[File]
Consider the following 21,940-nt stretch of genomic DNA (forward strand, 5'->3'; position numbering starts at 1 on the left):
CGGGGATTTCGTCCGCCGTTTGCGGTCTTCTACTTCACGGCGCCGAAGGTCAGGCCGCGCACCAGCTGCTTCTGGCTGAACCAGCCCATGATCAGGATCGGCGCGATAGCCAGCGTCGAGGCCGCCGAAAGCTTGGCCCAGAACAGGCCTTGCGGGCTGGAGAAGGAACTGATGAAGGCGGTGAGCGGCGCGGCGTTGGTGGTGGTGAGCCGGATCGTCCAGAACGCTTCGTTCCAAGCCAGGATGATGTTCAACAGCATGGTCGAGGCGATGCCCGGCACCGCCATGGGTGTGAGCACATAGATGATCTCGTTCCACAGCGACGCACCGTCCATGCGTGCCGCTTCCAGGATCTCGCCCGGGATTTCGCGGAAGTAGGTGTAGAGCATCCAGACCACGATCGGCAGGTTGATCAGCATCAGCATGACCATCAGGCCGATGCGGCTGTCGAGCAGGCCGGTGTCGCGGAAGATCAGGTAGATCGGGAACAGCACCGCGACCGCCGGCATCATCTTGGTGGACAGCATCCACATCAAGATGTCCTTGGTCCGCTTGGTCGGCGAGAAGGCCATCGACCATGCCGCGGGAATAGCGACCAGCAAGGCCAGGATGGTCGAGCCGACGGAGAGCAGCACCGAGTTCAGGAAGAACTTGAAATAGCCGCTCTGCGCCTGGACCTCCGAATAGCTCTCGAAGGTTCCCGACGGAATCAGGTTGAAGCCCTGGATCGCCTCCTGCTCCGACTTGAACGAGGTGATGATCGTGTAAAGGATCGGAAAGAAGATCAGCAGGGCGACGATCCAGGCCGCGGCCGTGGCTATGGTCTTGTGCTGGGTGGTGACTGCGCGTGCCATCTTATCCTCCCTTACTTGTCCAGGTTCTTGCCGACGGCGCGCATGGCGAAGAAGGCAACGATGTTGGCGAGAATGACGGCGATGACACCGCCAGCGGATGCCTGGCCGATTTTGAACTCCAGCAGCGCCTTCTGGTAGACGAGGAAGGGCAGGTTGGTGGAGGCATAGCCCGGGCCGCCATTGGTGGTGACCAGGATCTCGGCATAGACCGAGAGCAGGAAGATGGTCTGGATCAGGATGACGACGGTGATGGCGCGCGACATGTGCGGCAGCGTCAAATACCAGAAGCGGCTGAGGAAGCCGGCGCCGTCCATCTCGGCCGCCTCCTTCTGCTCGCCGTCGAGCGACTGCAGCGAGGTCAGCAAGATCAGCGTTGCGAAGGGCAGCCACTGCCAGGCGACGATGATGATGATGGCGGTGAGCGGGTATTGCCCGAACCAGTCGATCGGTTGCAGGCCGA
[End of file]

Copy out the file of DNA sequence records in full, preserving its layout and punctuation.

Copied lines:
Consider the following 21,940-nt stretch of genomic DNA (forward strand, 5'->3'; position numbering starts at 1 on the left):
CGGGGATTTCGTCCGCCGTTTGCGGTCTTCTACTTCACGGCGCCGAAGGTCAGGCCGCGCACCAGCTGCTTCTGGCTGAACCAGCCCATGATCAGGATCGGCGCGATAGCCAGCGTCGAGGCCGCCGAAAGCTTGGCCCAGAACAGGCCTTGCGGGCTGGAGAAGGAACTGATGAAGGCGGTGAGCGGCGCGGCGTTGGTGGTGGTGAGCCGGATCGTCCAGAACGCTTCGTTCCAAGCCAGGATGATGTTCAACAGCATGGTCGAGGCGATGCCCGGCACCGCCATGGGTGTGAGCACATAGATGATCTCGTTCCACAGCGACGCACCGTCCATGCGTGCCGCTTCCAGGATCTCGCCCGGGATTTCGCGGAAGTAGGTGTAGAGCATCCAGACCACGATCGGCAGGTTGATCAGCATCAGCATGACCATCAGGCCGATGCGGCTGTCGAGCAGGCCGGTGTCGCGGAAGATCAGGTAGATCGGGAACAGCACCGCGACCGCCGGCATCATCTTGGTGGACAGCATCCACATCAAGATGTCCTTGGTCCGCTTGGTCGGCGAGAAGGCCATCGACCATGCCGCGGGAATAGCGACCAGCAAGGCCAGGATGGTCGAGCCGACGGAGAGCAGCACCGAGTTCAGGAAGAACTTGAAATAGCCGCTCTGCGCCTGGACCTCCGAATAGCTCTCGAAGGTTCCCGACGGAATCAGGTTGAAGCCCTGGATCGCCTCCTGCTCCGACTTGAACGAGGTGATGATCGTGTAAAGGATCGGAAAGAAGATCAGCAGGGCGACGATCCAGGCCGCGGCCGTGGCTATGGTCTTGTGCTGGGTGGTGACTGCGCGTGCCATCTTATCCTCCCTTACTTGTCCAGGTTCTTGCCGACGGCGCGCATGGCGAAGAAGGCAACGATGTTGGCGAGAATGACGGCGATGACACCGCCAGCGGATGCCTGGCCGATTTTGAACTCCAGCAGCGCCTTCTGGTAGACGAGGAAGGGCAGGTTGGTGGAGGCATAGCCCGGGCCGCCATTGGTGGTGACCAGGATCTCGGCATAGACCGAGAGCAGGAAGATGGTCTGGATCAGGATGACGACGGTGATGGCGCGCGACATGTGCGGCAGCGTCAAATACCAGAAGCGGCTGAGGAAGCCGGCGCCGTCCATCTCGGCCGCCTCCTTCTGCTCGCCGTCGAGCGACTGCAGCGAGGTCAGCAAGATCAGCGTTGCGAAGGGCAGCCACTGCCAGGCGACGATGATGATGATGGCGGTGAGCGGGTATTGCCCGAACCAGTCGATCGGTTGCAGGCCGA